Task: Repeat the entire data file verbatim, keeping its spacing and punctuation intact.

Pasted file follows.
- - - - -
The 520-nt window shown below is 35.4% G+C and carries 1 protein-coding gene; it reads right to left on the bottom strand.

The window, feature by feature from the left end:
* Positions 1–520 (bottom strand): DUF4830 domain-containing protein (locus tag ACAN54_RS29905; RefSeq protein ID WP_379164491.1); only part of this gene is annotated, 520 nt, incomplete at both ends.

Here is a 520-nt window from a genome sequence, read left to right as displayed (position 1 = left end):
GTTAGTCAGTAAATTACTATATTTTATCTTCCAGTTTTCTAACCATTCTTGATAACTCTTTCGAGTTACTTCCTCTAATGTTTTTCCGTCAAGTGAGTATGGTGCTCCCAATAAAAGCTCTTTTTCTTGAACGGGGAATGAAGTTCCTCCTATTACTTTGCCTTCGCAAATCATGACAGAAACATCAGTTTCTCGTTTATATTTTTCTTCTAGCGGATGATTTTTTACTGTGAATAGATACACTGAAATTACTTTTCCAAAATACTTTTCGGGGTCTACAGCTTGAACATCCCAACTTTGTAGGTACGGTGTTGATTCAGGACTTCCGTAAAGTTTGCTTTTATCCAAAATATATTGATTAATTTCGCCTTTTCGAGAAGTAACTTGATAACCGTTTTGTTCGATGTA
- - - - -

The 520-nt window shown below is 35.4% G+C and carries 1 protein-coding gene; it reads right to left on the bottom strand.

The window, feature by feature from the left end:
* Positions 1–520 (bottom strand): DUF4830 domain-containing protein (locus tag ACAN54_RS29905; RefSeq protein ID WP_379164491.1); only part of this gene is annotated, 520 nt, incomplete at both ends.

Here is a 520-nt window from a genome sequence, read left to right as displayed (position 1 = left end):
GTTAGTCAGTAAATTACTATATTTTATCTTCCAGTTTTCTAACCATTCTTGATAACTCTTTCGAGTTACTTCCTCTAATGTTTTTCCGTCAAGTGAGTATGGTGCTCCCAATAAAAGCTCTTTTTCTTGAACGGGGAATGAAGTTCCTCCTATTACTTTGCCTTCGCAAATCATGACAGAAACATCAGTTTCTCGTTTATATTTTTCTTCTAGCGGATGATTTTTTACTGTGAATAGATACACTGAAATTACTTTTCCAAAATACTTTTCGGGGTCTACAGCTTGAACATCCCAACTTTGTAGGTACGGTGTTGATTCAGGACTTCCGTAAAGTTTGCTTTTATCCAAAATATATTGATTAATTTCGCCTTTTCGAGAAGTAACTTGATAACCGTTTTGTTCGATGTA